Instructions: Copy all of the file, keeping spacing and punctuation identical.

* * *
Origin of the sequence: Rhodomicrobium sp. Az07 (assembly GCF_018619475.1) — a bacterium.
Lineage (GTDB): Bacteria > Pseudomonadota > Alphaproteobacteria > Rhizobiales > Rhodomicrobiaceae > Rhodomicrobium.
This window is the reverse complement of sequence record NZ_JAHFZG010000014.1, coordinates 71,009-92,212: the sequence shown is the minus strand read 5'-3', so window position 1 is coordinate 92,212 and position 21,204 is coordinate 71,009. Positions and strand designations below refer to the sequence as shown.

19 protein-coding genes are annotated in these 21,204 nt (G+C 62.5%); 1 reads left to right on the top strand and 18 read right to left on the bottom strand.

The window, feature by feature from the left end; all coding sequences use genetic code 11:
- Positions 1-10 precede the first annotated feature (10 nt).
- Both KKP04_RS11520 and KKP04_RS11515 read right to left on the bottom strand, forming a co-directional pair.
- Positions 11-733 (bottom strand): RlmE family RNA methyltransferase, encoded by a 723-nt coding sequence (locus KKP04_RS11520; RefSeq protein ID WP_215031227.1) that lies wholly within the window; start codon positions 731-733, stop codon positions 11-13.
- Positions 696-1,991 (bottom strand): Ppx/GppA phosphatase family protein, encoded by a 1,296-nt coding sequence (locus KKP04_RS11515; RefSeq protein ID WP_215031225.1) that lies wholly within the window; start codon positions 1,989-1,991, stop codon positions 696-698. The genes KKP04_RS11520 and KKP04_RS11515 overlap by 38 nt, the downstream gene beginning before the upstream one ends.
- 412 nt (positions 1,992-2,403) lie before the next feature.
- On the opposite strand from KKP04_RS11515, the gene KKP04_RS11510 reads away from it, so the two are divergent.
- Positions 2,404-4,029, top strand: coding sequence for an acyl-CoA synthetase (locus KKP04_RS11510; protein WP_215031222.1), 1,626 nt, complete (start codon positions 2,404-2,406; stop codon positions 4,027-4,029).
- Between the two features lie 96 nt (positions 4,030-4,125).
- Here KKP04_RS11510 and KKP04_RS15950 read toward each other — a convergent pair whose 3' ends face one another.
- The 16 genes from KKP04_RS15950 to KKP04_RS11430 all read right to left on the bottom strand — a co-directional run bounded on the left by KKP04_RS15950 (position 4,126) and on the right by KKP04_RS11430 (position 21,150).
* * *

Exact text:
Origin of the sequence: Rhodomicrobium sp. Az07 (assembly GCF_018619475.1) — a bacterium.
Lineage (GTDB): Bacteria > Pseudomonadota > Alphaproteobacteria > Rhizobiales > Rhodomicrobiaceae > Rhodomicrobium.
This window is the reverse complement of sequence record NZ_JAHFZG010000014.1, coordinates 71,009-92,212: the sequence shown is the minus strand read 5'-3', so window position 1 is coordinate 92,212 and position 21,204 is coordinate 71,009. Positions and strand designations below refer to the sequence as shown.

19 protein-coding genes are annotated in these 21,204 nt (G+C 62.5%); 1 reads left to right on the top strand and 18 read right to left on the bottom strand.

The window, feature by feature from the left end; all coding sequences use genetic code 11:
- Positions 1-10 precede the first annotated feature (10 nt).
- Both KKP04_RS11520 and KKP04_RS11515 read right to left on the bottom strand, forming a co-directional pair.
- Positions 11-733 (bottom strand): RlmE family RNA methyltransferase, encoded by a 723-nt coding sequence (locus KKP04_RS11520; RefSeq protein ID WP_215031227.1) that lies wholly within the window; start codon positions 731-733, stop codon positions 11-13.
- Positions 696-1,991 (bottom strand): Ppx/GppA phosphatase family protein, encoded by a 1,296-nt coding sequence (locus KKP04_RS11515; RefSeq protein ID WP_215031225.1) that lies wholly within the window; start codon positions 1,989-1,991, stop codon positions 696-698. The genes KKP04_RS11520 and KKP04_RS11515 overlap by 38 nt, the downstream gene beginning before the upstream one ends.
- 412 nt (positions 1,992-2,403) lie before the next feature.
- On the opposite strand from KKP04_RS11515, the gene KKP04_RS11510 reads away from it, so the two are divergent.
- Positions 2,404-4,029, top strand: coding sequence for an acyl-CoA synthetase (locus KKP04_RS11510; protein WP_215031222.1), 1,626 nt, complete (start codon positions 2,404-2,406; stop codon positions 4,027-4,029).
- Between the two features lie 96 nt (positions 4,030-4,125).
- Here KKP04_RS11510 and KKP04_RS15950 read toward each other — a convergent pair whose 3' ends face one another.
- The 16 genes from KKP04_RS15950 to KKP04_RS11430 all read right to left on the bottom strand — a co-directional run bounded on the left by KKP04_RS15950 (position 4,126) and on the right by KKP04_RS11430 (position 21,150).